14. The article of claim 11, wherein said releasing of said at least one of said plurality of buffers occurs during frame processing of said frame.
15. The article of claim 11, wherein each of said plurality of buffers has a predetermined size, said predetermined size less than or equal to 512 bytes.
16. A system comprising:
a circuit card comprising an integrated circuit, said circuit card capable of being coupled to a bus, said integrated circuit being capable of reserving a plurality of buffers having an aggregate capacity, said plurality of buffers being reserved based on, at least in part, a selected communication protocol, and wherein said aggregate capacity is capable of storing a maximum sized frame of said selected communication protocol, said integrated circuit further capable of receiving a frame having a size less than said aggregate capacity, and said integrated circuit further capable of releasing at least one of said plurality of buffers that is unused to store said frame, said integrated circuit is further capable of sending a receive credit in response to said reserving of said plurality of buffers, and wherein said selected communication protocol comprises one of a Serial Attached Small Computer Systems Interface (SAS) communication protocol and a Fibre Channel (FC) communication protocol.
17. The system of claim 16, further comprising a circuit board comprising said bus and a bus interface slot, said circuit card capable of being coupled to said bus interface slot.
18. The system of claim 16, wherein said plurality of buffers reserved are selected from an available buffer pool of a transceiver buffer, and said integrated circuit is further capable of releasing said at least one of said plurality of buffers back to said available buffer pool.
19. The system of claim 18, wherein said integrated circuit is also capable of said releasing of said at least one of said plurality of buffers back to said available buffer pool while said integrated circuit processes said frame.
Description
FIELD

This disclosure relates to buffer utilization in a frame based communication system.

BACKGROUND

A conventional communication system may include one device capable of bidirectional communication with another device. One device may include a computer node having a host bus adapter (HBA). The other device may be a mass storage device. A variety of intermediate devices such as expanders, bridges, routers, and switches may also be utilized in the system to facilitate coupling and communication between a plurality of HBAs and mass storage devices. The HBA and mass storage device may each function as a transmitting and receiving device in order to exchange data and/or commands with each other using one or more of a variety of communication protocols.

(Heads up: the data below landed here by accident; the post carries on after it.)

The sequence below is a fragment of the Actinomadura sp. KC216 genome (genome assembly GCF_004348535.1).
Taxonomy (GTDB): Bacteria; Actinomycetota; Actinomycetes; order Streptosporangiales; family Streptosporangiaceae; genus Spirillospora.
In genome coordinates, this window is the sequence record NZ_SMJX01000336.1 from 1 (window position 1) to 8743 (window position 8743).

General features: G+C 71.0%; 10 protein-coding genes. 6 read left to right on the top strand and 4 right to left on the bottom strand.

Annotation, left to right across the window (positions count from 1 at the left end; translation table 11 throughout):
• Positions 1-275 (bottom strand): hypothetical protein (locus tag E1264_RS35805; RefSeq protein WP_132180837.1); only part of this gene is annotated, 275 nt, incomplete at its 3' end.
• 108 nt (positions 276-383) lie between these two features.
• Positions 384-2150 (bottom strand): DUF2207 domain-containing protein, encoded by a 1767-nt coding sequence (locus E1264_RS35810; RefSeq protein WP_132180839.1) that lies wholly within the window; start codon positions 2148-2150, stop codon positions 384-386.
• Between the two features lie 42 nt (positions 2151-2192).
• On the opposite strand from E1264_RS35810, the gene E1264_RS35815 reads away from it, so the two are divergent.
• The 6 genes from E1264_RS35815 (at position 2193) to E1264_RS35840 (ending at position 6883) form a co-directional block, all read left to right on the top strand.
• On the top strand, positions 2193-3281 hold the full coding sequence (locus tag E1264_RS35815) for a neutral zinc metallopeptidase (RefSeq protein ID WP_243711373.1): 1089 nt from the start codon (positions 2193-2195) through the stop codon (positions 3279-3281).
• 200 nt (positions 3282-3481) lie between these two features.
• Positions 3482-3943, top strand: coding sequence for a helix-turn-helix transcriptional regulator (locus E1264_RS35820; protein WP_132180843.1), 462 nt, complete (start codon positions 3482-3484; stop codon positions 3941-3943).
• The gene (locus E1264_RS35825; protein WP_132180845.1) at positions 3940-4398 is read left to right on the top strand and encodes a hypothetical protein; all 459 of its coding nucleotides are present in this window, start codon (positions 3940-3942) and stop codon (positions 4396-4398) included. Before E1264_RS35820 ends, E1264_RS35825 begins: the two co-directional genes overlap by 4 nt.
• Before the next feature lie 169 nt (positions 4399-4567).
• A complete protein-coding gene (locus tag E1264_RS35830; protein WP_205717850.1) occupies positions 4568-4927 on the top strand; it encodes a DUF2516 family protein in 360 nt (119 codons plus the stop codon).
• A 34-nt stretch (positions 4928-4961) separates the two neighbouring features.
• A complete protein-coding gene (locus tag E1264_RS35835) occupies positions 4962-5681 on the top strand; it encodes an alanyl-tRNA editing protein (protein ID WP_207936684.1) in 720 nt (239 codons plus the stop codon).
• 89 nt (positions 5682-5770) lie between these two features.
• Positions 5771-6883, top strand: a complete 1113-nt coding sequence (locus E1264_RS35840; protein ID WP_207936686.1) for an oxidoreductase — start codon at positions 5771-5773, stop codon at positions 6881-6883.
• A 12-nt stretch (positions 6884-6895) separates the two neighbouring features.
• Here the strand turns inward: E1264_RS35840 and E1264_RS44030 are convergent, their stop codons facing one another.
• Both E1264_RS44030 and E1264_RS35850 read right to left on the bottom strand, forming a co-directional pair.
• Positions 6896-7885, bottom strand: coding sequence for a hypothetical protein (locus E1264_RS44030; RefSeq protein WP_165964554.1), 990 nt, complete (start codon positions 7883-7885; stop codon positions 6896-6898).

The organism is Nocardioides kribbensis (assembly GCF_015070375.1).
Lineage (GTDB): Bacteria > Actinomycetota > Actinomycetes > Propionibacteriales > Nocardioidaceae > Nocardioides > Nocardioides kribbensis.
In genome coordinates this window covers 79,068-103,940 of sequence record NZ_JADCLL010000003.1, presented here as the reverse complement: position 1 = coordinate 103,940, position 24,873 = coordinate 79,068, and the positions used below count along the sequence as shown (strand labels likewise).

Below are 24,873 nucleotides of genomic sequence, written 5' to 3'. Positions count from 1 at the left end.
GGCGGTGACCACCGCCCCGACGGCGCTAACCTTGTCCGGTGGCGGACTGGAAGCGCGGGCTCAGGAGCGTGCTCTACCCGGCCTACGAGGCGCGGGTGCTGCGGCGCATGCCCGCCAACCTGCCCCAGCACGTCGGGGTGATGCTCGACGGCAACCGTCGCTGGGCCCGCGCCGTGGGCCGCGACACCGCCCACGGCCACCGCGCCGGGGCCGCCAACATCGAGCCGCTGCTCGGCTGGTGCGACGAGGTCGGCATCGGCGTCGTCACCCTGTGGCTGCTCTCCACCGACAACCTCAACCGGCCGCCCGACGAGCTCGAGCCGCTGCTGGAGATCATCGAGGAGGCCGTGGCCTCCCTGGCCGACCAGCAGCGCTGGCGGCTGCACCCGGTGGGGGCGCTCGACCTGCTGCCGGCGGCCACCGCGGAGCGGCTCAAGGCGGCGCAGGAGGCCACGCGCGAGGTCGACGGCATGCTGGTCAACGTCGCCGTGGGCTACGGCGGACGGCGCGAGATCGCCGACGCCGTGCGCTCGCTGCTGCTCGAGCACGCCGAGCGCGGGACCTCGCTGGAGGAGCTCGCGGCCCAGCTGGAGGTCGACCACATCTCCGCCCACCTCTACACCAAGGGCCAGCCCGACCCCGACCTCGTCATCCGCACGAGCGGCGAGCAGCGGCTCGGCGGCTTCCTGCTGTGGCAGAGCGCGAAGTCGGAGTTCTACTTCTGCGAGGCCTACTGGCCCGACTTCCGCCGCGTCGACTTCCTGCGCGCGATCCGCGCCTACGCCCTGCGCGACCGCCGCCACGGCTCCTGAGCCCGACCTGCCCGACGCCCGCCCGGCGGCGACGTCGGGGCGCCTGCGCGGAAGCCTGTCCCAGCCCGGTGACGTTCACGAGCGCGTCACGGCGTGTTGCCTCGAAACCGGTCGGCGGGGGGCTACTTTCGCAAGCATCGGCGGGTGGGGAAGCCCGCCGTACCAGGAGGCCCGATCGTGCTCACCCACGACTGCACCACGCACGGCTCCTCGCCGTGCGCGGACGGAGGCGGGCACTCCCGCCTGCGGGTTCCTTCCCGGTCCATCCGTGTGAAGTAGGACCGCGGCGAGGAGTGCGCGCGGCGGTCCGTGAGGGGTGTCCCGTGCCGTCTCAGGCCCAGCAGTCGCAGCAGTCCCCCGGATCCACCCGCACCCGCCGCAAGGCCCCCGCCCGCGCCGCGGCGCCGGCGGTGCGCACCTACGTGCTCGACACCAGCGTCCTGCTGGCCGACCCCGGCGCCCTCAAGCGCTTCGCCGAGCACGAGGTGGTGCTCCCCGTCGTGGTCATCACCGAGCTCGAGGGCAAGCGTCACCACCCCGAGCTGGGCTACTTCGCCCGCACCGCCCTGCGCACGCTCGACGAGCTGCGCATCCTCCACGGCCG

A protocol engine may be utilized to facilitate such communication. The protocol engine of frame based communication protocols may also facilitate parsing of the data and/or commands into frames of varying sizes for efficient routing and reassembling of such frames at the receiving device. Such frames may include relatively smaller sized frames that may include command, control, or status information and, in comparison, larger sized frames for exchanging data payload. In some instance, smaller sized frames may also include relatively smaller amounts of data payload. The protocol engine may utilize a transceiver buffer to assist with transmission and receipt of such frames. In a conventional embodiment, one buffer may be sized to accommodate at least the maximum frame size for a particular communication protocol. However, this buffer size is inefficient for smaller sized frames as it can result in significant wasted space in the buffer. In addition, this may also contribute to increased input/output (IO) latency as the protocol engine needs to complete frame processing before making the wasted buffer space of the buffer available for other uses such as for the receipt of additional frames.

BRIEF DESCRIPTION OF THE DRAWINGS

Features and advantages of embodiments of the claimed subject matter will become apparent as the following Detailed Description proceeds, and upon reference to the Drawings, where like numerals depict like parts, and in which:

FIG. 1 is a diagram illustrating a system embodiment;

FIG. 2 is a diagram illustrating in greater detail an integrated circuit in the system embodiment of FIG. 1 including a transceiver buffer having a plurality of buffers consistent with an embodiment;

FIG. 3 is a diagram illustrating in greater detail the buffer control circuitry of FIG. 2 in conjunction with the plurality of buffers of the transceiver buffer;

FIG. 4 is a block diagram illustrating an example of a relative size of the plurality of buffers compared to smaller and larger sized frames;

FIG. 5 is a block diagram illustrating an example of a relative size of the plurality of buffers compared to various frames compliant with a plurality of different communication protocols; and

FIG. 6 is a flow chart illustrating operations according to an embodiment.

Although the following Detailed Description will proceed with reference being made to illustrative embodiments, many alternatives, modifications, and variations thereof will be apparent to those skilled in the art. Accordingly, it is intended that the claimed subject matter be viewed broadly.

DETAILED DESCRIPTION